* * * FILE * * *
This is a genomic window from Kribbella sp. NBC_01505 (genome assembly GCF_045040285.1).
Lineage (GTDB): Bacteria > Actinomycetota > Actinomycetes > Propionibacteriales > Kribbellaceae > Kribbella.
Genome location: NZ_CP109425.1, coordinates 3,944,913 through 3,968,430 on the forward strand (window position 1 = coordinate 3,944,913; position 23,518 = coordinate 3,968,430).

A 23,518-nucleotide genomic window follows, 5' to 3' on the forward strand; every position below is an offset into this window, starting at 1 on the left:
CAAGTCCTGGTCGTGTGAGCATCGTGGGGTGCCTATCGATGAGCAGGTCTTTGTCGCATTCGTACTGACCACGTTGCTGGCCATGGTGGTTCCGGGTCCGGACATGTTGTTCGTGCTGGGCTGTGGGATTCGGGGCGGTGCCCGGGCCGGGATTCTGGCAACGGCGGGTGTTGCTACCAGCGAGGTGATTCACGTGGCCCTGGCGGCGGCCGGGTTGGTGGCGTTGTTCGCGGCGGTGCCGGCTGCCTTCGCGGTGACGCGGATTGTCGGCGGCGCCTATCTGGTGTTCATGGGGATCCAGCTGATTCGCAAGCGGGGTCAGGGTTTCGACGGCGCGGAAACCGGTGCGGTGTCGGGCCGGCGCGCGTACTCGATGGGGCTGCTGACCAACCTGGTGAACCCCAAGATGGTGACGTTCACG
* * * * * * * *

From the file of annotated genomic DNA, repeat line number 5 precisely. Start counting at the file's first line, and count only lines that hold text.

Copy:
CAAGTCCTGGTCGTGTGAGCATCGTGGGGTGCCTATCGATGAGCAGGTCTTTGTCGCATTCGTACTGACCACGTTGCTGGCCATGGTGGTTCCGGGTCCGGACATGTTGTTCGTGCTGGGCTGTGGGATTCGGGGCGGTGCCCGGGCCGGGATTCTGGCAACGGCGGGTGTTGCTACCAGCGAGGTGATTCACGTGGCCCTGGCGGCGGCCGGGTTGGTGGCGTTGTTCGCGGCGGTGCCGGCTGCCTTCGCGGTGACGCGGATTGTCGGCGGCGCCTATCTGGTGTTCATGGGGATCCAGCTGATTCGCAAGCGGGGTCAGGGTTTCGACGGCGCGGAAACCGGTGCGGTGTCGGGCCGGCGCGCGTACTCGATGGGGCTGCTGACCAACCTGGTGAACCCCAAGATGGTGACGTTCACG